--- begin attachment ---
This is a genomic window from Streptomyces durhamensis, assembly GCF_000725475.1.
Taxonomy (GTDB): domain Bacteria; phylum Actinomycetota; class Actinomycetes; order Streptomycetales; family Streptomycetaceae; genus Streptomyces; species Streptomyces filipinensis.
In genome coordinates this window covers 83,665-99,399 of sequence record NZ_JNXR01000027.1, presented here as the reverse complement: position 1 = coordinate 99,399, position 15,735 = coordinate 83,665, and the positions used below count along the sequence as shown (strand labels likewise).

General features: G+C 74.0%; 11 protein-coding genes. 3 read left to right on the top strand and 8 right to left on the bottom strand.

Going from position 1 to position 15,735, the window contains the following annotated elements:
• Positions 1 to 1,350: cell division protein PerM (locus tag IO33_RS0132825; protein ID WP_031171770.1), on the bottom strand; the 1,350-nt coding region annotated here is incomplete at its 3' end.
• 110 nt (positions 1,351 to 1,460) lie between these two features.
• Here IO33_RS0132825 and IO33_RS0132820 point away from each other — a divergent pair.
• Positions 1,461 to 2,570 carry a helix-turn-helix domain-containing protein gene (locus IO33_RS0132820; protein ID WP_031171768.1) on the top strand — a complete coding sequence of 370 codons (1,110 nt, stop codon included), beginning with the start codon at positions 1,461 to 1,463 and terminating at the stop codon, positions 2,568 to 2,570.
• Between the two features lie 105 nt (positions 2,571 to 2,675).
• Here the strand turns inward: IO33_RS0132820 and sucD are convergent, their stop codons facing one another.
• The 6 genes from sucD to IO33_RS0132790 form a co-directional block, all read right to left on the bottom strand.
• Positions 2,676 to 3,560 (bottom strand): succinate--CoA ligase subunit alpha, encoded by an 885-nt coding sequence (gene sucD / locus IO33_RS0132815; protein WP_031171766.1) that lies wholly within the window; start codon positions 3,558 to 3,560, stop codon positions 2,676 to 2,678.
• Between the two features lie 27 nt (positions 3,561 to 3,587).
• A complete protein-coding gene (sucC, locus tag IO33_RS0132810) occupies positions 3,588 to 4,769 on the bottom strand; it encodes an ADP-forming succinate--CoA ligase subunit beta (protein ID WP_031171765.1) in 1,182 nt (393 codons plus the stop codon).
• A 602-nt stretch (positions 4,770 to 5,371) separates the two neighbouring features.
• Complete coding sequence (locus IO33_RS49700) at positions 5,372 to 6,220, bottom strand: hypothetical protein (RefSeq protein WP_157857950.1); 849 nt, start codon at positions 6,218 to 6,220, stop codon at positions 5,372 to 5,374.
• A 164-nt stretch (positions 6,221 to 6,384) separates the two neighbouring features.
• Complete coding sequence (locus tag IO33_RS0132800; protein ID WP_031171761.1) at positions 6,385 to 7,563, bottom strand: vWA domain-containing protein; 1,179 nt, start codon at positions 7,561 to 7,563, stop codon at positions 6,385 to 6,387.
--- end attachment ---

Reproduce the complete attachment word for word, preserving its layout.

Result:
This is a genomic window from Streptomyces durhamensis, assembly GCF_000725475.1.
Taxonomy (GTDB): domain Bacteria; phylum Actinomycetota; class Actinomycetes; order Streptomycetales; family Streptomycetaceae; genus Streptomyces; species Streptomyces filipinensis.
In genome coordinates this window covers 83,665-99,399 of sequence record NZ_JNXR01000027.1, presented here as the reverse complement: position 1 = coordinate 99,399, position 15,735 = coordinate 83,665, and the positions used below count along the sequence as shown (strand labels likewise).

General features: G+C 74.0%; 11 protein-coding genes. 3 read left to right on the top strand and 8 right to left on the bottom strand.

Going from position 1 to position 15,735, the window contains the following annotated elements:
• Positions 1 to 1,350: cell division protein PerM (locus tag IO33_RS0132825; protein ID WP_031171770.1), on the bottom strand; the 1,350-nt coding region annotated here is incomplete at its 3' end.
• 110 nt (positions 1,351 to 1,460) lie between these two features.
• Here IO33_RS0132825 and IO33_RS0132820 point away from each other — a divergent pair.
• Positions 1,461 to 2,570 carry a helix-turn-helix domain-containing protein gene (locus IO33_RS0132820; protein ID WP_031171768.1) on the top strand — a complete coding sequence of 370 codons (1,110 nt, stop codon included), beginning with the start codon at positions 1,461 to 1,463 and terminating at the stop codon, positions 2,568 to 2,570.
• Between the two features lie 105 nt (positions 2,571 to 2,675).
• Here the strand turns inward: IO33_RS0132820 and sucD are convergent, their stop codons facing one another.
• The 6 genes from sucD to IO33_RS0132790 form a co-directional block, all read right to left on the bottom strand.
• Positions 2,676 to 3,560 (bottom strand): succinate--CoA ligase subunit alpha, encoded by an 885-nt coding sequence (gene sucD / locus IO33_RS0132815; protein WP_031171766.1) that lies wholly within the window; start codon positions 3,558 to 3,560, stop codon positions 2,676 to 2,678.
• Between the two features lie 27 nt (positions 3,561 to 3,587).
• A complete protein-coding gene (sucC, locus tag IO33_RS0132810) occupies positions 3,588 to 4,769 on the bottom strand; it encodes an ADP-forming succinate--CoA ligase subunit beta (protein ID WP_031171765.1) in 1,182 nt (393 codons plus the stop codon).
• A 602-nt stretch (positions 4,770 to 5,371) separates the two neighbouring features.
• Complete coding sequence (locus IO33_RS49700) at positions 5,372 to 6,220, bottom strand: hypothetical protein (RefSeq protein WP_157857950.1); 849 nt, start codon at positions 6,218 to 6,220, stop codon at positions 5,372 to 5,374.
• A 164-nt stretch (positions 6,221 to 6,384) separates the two neighbouring features.
• Complete coding sequence (locus tag IO33_RS0132800; protein ID WP_031171761.1) at positions 6,385 to 7,563, bottom strand: vWA domain-containing protein; 1,179 nt, start codon at positions 7,561 to 7,563, stop codon at positions 6,385 to 6,387.